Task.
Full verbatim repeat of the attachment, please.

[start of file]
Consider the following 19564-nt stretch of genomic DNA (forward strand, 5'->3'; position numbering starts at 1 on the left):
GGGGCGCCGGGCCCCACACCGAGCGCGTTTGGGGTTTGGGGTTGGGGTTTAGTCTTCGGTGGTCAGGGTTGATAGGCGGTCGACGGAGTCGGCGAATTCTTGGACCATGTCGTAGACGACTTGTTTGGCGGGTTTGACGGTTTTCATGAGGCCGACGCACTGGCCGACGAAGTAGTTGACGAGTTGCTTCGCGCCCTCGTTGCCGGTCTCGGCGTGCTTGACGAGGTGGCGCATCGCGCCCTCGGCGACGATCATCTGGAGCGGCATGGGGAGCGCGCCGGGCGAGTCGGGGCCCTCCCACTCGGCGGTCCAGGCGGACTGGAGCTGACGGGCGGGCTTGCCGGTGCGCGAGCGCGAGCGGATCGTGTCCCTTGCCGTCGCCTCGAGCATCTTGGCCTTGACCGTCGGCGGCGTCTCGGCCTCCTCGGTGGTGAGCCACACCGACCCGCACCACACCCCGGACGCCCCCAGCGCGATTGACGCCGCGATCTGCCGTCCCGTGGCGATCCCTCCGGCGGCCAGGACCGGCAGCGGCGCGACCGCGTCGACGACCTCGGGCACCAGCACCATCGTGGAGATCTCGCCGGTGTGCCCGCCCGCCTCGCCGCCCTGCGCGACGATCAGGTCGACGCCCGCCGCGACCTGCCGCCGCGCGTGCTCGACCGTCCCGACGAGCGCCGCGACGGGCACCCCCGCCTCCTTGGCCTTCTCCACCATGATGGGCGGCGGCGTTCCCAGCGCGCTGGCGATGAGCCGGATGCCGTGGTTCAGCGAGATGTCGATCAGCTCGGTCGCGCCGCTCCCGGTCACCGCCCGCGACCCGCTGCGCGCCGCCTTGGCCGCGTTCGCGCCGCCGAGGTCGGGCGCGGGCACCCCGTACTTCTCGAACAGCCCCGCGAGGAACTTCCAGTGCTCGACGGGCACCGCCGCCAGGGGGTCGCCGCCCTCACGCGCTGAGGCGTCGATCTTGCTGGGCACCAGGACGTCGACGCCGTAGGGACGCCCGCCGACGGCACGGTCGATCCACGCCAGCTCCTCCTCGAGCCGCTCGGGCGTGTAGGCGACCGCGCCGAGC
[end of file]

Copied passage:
Consider the following 19564-nt stretch of genomic DNA (forward strand, 5'->3'; position numbering starts at 1 on the left):
GGGGCGCCGGGCCCCACACCGAGCGCGTTTGGGGTTTGGGGTTGGGGTTTAGTCTTCGGTGGTCAGGGTTGATAGGCGGTCGACGGAGTCGGCGAATTCTTGGACCATGTCGTAGACGACTTGTTTGGCGGGTTTGACGGTTTTCATGAGGCCGACGCACTGGCCGACGAAGTAGTTGACGAGTTGCTTCGCGCCCTCGTTGCCGGTCTCGGCGTGCTTGACGAGGTGGCGCATCGCGCCCTCGGCGACGATCATCTGGAGCGGCATGGGGAGCGCGCCGGGCGAGTCGGGGCCCTCCCACTCGGCGGTCCAGGCGGACTGGAGCTGACGGGCGGGCTTGCCGGTGCGCGAGCGCGAGCGGATCGTGTCCCTTGCCGTCGCCTCGAGCATCTTGGCCTTGACCGTCGGCGGCGTCTCGGCCTCCTCGGTGGTGAGCCACACCGACCCGCACCACACCCCGGACGCCCCCAGCGCGATTGACGCCGCGATCTGCCGTCCCGTGGCGATCCCTCCGGCGGCCAGGACCGGCAGCGGCGCGACCGCGTCGACGACCTCGGGCACCAGCACCATCGTGGAGATCTCGCCGGTGTGCCCGCCCGCCTCGCCGCCCTGCGCGACGATCAGGTCGACGCCCGCCGCGACCTGCCGCCGCGCGTGCTCGACCGTCCCGACGAGCGCCGCGACGGGCACCCCCGCCTCCTTGGCCTTCTCCACCATGATGGGCGGCGGCGTTCCCAGCGCGCTGGCGATGAGCCGGATGCCGTGGTTCAGCGAGATGTCGATCAGCTCGGTCGCGCCGCTCCCGGTCACCGCCCGCGACCCGCTGCGCGCCGCCTTGGCCGCGTTCGCGCCGCCGAGGTCGGGCGCGGGCACCCCGTACTTCTCGAACAGCCCCGCGAGGAACTTCCAGTGCTCGACGGGCACCGCCGCCAGGGGGTCGCCGCCCTCACGCGCTGAGGCGTCGATCTTGCTGGGCACCAGGACGTCGACGCCGTAGGGACGCCCGCCGACGGCACGGTCGATCCACGCCAGCTCCTCCTCGAGCCGCTCGGGCGTGTAGGCGACCGCGCCGAGC